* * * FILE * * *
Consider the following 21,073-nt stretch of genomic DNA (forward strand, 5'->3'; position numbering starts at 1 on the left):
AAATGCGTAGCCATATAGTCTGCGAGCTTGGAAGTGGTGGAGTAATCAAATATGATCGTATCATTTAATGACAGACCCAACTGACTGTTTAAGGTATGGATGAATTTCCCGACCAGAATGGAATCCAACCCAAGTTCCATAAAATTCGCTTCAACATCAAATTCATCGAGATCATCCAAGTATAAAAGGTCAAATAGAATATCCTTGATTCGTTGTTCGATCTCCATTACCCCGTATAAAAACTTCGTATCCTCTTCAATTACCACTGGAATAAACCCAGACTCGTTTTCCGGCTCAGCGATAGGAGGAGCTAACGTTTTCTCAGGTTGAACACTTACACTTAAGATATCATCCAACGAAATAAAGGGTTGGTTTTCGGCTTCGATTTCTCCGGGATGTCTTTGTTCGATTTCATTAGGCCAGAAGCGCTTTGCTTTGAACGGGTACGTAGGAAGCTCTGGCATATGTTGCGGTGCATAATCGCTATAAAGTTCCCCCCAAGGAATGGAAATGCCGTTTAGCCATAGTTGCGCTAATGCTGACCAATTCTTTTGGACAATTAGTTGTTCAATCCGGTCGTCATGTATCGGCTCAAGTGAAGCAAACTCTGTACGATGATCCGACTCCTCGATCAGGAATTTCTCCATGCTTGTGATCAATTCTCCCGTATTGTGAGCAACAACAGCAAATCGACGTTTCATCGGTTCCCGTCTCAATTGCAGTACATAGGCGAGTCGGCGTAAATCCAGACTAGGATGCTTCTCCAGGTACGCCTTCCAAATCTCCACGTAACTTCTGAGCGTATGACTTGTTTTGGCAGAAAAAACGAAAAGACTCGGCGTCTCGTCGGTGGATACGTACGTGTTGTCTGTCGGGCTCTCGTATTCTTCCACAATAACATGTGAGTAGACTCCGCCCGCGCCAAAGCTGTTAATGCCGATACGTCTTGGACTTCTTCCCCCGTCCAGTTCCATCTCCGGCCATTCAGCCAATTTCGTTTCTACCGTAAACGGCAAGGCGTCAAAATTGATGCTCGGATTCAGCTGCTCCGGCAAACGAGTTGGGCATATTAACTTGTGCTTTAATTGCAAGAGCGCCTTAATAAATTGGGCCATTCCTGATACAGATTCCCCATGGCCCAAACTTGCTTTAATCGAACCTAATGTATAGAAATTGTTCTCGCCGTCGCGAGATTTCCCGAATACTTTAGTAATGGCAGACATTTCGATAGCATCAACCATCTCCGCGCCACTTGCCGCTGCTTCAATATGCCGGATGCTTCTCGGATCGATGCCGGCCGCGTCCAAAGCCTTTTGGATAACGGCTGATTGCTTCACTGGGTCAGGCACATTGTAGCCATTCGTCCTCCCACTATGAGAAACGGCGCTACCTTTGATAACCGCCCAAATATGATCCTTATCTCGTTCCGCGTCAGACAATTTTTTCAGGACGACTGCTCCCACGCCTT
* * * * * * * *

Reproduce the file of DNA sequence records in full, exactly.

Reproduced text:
Consider the following 21,073-nt stretch of genomic DNA (forward strand, 5'->3'; position numbering starts at 1 on the left):
AAATGCGTAGCCATATAGTCTGCGAGCTTGGAAGTGGTGGAGTAATCAAATATGATCGTATCATTTAATGACAGACCCAACTGACTGTTTAAGGTATGGATGAATTTCCCGACCAGAATGGAATCCAACCCAAGTTCCATAAAATTCGCTTCAACATCAAATTCATCGAGATCATCCAAGTATAAAAGGTCAAATAGAATATCCTTGATTCGTTGTTCGATCTCCATTACCCCGTATAAAAACTTCGTATCCTCTTCAATTACCACTGGAATAAACCCAGACTCGTTTTCCGGCTCAGCGATAGGAGGAGCTAACGTTTTCTCAGGTTGAACACTTACACTTAAGATATCATCCAACGAAATAAAGGGTTGGTTTTCGGCTTCGATTTCTCCGGGATGTCTTTGTTCGATTTCATTAGGCCAGAAGCGCTTTGCTTTGAACGGGTACGTAGGAAGCTCTGGCATATGTTGCGGTGCATAATCGCTATAAAGTTCCCCCCAAGGAATGGAAATGCCGTTTAGCCATAGTTGCGCTAATGCTGACCAATTCTTTTGGACAATTAGTTGTTCAATCCGGTCGTCATGTATCGGCTCAAGTGAAGCAAACTCTGTACGATGATCCGACTCCTCGATCAGGAATTTCTCCATGCTTGTGATCAATTCTCCCGTATTGTGAGCAACAACAGCAAATCGACGTTTCATCGGTTCCCGTCTCAATTGCAGTACATAGGCGAGTCGGCGTAAATCCAGACTAGGATGCTTCTCCAGGTACGCCTTCCAAATCTCCACGTAACTTCTGAGCGTATGACTTGTTTTGGCAGAAAAAACGAAAAGACTCGGCGTCTCGTCGGTGGATACGTACGTGTTGTCTGTCGGGCTCTCGTATTCTTCCACAATAACATGTGAGTAGACTCCGCCCGCGCCAAAGCTGTTAATGCCGATACGTCTTGGACTTCTTCCCCCGTCCAGTTCCATCTCCGGCCATTCAGCCAATTTCGTTTCTACCGTAAACGGCAAGGCGTCAAAATTGATGCTCGGATTCAGCTGCTCCGGCAAACGAGTTGGGCATATTAACTTGTGCTTTAATTGCAAGAGCGCCTTAATAAATTGGGCCATTCCTGATACAGATTCCCCATGGCCCAAACTTGCTTTAATCGAACCTAATGTATAGAAATTGTTCTCGCCGTCGCGAGATTTCCCGAATACTTTAGTAATGGCAGACATTTCGATAGCATCAACCATCTCCGCGCCACTTGCCGCTGCTTCAATATGCCGGATGCTTCTCGGATCGATGCCGGCCGCGTCCAAAGCCTTTTGGATAACGGCTGATTGCTTCACTGGGTCAGGCACATTGTAGCCATTCGTCCTCCCACTATGAGAAACGGCGCTACCTTTGATAACCGCCCAAATATGATCCTTATCTCGTTCCGCGTCAGACAATTTTTTCAGGACGACTGCTCCCACGCCTT